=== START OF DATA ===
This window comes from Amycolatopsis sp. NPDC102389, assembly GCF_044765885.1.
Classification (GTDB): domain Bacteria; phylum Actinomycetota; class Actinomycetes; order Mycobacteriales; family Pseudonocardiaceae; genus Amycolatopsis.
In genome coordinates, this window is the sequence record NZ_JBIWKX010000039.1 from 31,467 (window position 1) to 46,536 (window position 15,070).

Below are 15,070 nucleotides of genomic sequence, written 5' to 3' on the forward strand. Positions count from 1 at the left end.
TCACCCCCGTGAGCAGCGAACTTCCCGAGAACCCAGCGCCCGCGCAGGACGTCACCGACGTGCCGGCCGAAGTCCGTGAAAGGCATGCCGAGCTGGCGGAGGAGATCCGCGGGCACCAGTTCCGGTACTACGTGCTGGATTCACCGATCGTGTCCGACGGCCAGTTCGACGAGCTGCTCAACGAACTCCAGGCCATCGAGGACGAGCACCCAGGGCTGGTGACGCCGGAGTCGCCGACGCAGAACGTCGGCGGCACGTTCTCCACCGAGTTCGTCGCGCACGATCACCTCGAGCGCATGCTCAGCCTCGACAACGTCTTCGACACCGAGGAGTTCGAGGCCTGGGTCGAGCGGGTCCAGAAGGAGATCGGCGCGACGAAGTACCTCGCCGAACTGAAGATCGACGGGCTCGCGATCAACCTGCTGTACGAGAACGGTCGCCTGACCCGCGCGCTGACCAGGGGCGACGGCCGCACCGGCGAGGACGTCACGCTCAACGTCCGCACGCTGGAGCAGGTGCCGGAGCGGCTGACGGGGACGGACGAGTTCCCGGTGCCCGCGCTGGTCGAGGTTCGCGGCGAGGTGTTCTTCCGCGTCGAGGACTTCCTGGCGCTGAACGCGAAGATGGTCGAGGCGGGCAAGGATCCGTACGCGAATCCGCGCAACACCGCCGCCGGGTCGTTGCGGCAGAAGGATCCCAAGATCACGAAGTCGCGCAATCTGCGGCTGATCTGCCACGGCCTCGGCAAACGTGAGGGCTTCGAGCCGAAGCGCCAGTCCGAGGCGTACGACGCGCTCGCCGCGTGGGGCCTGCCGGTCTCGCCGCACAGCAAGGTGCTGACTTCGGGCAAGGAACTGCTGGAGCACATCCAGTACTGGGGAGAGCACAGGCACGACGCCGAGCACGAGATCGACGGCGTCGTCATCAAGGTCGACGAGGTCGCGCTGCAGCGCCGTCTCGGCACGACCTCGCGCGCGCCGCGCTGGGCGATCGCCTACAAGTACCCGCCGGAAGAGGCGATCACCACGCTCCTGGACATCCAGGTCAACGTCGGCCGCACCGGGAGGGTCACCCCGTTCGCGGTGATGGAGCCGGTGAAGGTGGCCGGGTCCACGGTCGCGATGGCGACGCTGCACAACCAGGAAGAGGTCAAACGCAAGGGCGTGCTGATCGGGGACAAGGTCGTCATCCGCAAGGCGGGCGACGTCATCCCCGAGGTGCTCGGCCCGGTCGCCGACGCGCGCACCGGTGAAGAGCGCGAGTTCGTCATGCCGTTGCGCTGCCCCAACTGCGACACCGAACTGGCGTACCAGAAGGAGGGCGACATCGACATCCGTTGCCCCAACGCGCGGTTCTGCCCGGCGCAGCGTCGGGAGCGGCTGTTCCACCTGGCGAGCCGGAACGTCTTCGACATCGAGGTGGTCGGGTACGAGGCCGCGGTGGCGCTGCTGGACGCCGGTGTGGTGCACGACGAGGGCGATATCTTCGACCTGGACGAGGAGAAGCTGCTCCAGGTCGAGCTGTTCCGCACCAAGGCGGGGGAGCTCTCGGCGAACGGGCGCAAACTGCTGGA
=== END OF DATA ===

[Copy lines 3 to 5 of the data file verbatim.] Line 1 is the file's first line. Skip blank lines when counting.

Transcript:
In genome coordinates, this window is the sequence record NZ_JBIWKX010000039.1 from 31,467 (window position 1) to 46,536 (window position 15,070).

Below are 15,070 nucleotides of genomic sequence, written 5' to 3' on the forward strand. Positions count from 1 at the left end.
TCACCCCCGTGAGCAGCGAACTTCCCGAGAACCCAGCGCCCGCGCAGGACGTCACCGACGTGCCGGCCGAAGTCCGTGAAAGGCATGCCGAGCTGGCGGAGGAGATCCGCGGGCACCAGTTCCGGTACTACGTGCTGGATTCACCGATCGTGTCCGACGGCCAGTTCGACGAGCTGCTCAACGAACTCCAGGCCATCGAGGACGAGCACCCAGGGCTGGTGACGCCGGAGTCGCCGACGCAGAACGTCGGCGGCACGTTCTCCACCGAGTTCGTCGCGCACGATCACCTCGAGCGCATGCTCAGCCTCGACAACGTCTTCGACACCGAGGAGTTCGAGGCCTGGGTCGAGCGGGTCCAGAAGGAGATCGGCGCGACGAAGTACCTCGCCGAACTGAAGATCGACGGGCTCGCGATCAACCTGCTGTACGAGAACGGTCGCCTGACCCGCGCGCTGACCAGGGGCGACGGCCGCACCGGCGAGGACGTCACGCTCAACGTCCGCACGCTGGAGCAGGTGCCGGAGCGGCTGACGGGGACGGACGAGTTCCCGGTGCCCGCGCTGGTCGAGGTTCGCGGCGAGGTGTTCTTCCGCGTCGAGGACTTCCTGGCGCTGAACGCGAAGATGGTCGAGGCGGGCAAGGATCCGTACGCGAATCCGCGCAACACCGCCGCCGGGTCGTTGCGGCAGAAGGATCCCAAGATCACGAAGTCGCGCAATCTGCGGCTGATCTGCCACGGCCTCGGCAAACGTGAGGGCTTCGAGCCGAAGCGCCAGTCCGAGGCGTACGACGCGCTCGCCGCGTGGGGCCTGCCGGTCTCGCCGCACAGCAAGGTGCTGACTTCGGGCAAGGAACTGCTGGAGCACATCCAGTACTGGGGAGAGCACAGGCACGACGCCGAGCACGAGATCGACGGCGTCGTCATCAAGGTCGACGAGGTCGCGCTGCAGCGCCGTCTCGGCACGACCTCGCGCGCGCCGCGCTGGGCGATCGCCTACAAGTACCCGCCGGAAGAGGCGATCACCACGCTCCTGGACATCCAGGTCAACGTCGGCCGCACCGGGAGGGTCACCCCGTTCGCGGTGATGGAGCCGGTGAAGGTGGCCGGGTCCACGGTCGCGATGGCGACGCTGCACAACCAGGAAGAGGTCAAACGCAAGGGCGTGCTGATCGGGGACAAGGTCGTCATCCGCAAGGCGGGCGACGTCATCCCCGAGGTGCTCGGCCCGGTCGCCGACGCGCGCACCGGTGAAGAGCGCGAGTTCGTCATGCCGTTGCGCTGCCCCAACTGCGACACCGAACTGGCGTACCAGAAGGAGGGCGACATCGACATCCGTTGCCCCAACGCGCGGTTCTGCCCGGCGCAGCGTCGGGAGCGGCTGTTCCACCTGGCGAGCCGGAACGTCTTCGACATCGAGGTGGTCGGGTACGAGGCCGCGGTGGCGCTGCTGGACGCCGGTGTGGTGCACGACGAGGGCGATATCTTCGACCTGGACGAGGAGAAGCTGCTCCAGGTCGAGCTGTTCCGCACCAAGGCGGGGGAGCTCTCGGCGAACGGGCGCAAACTGCTGGA